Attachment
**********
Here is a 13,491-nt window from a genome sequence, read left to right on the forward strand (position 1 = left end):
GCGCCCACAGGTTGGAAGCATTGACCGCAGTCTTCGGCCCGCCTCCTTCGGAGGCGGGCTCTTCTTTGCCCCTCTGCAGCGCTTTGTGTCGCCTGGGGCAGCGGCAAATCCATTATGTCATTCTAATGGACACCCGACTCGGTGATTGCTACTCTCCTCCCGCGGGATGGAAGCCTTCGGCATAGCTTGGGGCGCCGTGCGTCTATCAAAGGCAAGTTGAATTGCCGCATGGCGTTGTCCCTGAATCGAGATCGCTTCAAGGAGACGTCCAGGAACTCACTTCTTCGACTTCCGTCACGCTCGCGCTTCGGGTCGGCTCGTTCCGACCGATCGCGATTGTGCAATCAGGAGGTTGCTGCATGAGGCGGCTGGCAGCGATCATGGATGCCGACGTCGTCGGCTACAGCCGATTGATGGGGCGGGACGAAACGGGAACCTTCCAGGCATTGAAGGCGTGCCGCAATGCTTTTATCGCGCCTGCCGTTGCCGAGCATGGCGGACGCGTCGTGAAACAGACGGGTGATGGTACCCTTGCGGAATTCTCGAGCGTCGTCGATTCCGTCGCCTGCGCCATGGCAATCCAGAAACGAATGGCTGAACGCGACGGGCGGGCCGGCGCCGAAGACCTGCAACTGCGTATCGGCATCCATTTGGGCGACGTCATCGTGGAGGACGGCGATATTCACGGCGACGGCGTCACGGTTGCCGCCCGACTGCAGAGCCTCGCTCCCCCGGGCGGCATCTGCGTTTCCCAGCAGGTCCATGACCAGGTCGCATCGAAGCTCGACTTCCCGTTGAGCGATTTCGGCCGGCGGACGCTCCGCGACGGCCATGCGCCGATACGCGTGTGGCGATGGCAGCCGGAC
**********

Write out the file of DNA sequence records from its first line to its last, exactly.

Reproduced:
Here is a 13,491-nt window from a genome sequence, read left to right on the forward strand (position 1 = left end):
GCGCCCACAGGTTGGAAGCATTGACCGCAGTCTTCGGCCCGCCTCCTTCGGAGGCGGGCTCTTCTTTGCCCCTCTGCAGCGCTTTGTGTCGCCTGGGGCAGCGGCAAATCCATTATGTCATTCTAATGGACACCCGACTCGGTGATTGCTACTCTCCTCCCGCGGGATGGAAGCCTTCGGCATAGCTTGGGGCGCCGTGCGTCTATCAAAGGCAAGTTGAATTGCCGCATGGCGTTGTCCCTGAATCGAGATCGCTTCAAGGAGACGTCCAGGAACTCACTTCTTCGACTTCCGTCACGCTCGCGCTTCGGGTCGGCTCGTTCCGACCGATCGCGATTGTGCAATCAGGAGGTTGCTGCATGAGGCGGCTGGCAGCGATCATGGATGCCGACGTCGTCGGCTACAGCCGATTGATGGGGCGGGACGAAACGGGAACCTTCCAGGCATTGAAGGCGTGCCGCAATGCTTTTATCGCGCCTGCCGTTGCCGAGCATGGCGGACGCGTCGTGAAACAGACGGGTGATGGTACCCTTGCGGAATTCTCGAGCGTCGTCGATTCCGTCGCCTGCGCCATGGCAATCCAGAAACGAATGGCTGAACGCGACGGGCGGGCCGGCGCCGAAGACCTGCAACTGCGTATCGGCATCCATTTGGGCGACGTCATCGTGGAGGACGGCGATATTCACGGCGACGGCGTCACGGTTGCCGCCCGACTGCAGAGCCTCGCTCCCCCGGGCGGCATCTGCGTTTCCCAGCAGGTCCATGACCAGGTCGCATCGAAGCTCGACTTCCCGTTGAGCGATTTCGGCCGGCGGACGCTCCGCGACGGCCATGCGCCGATACGCGTGTGGCGATGGCAGCCGGAC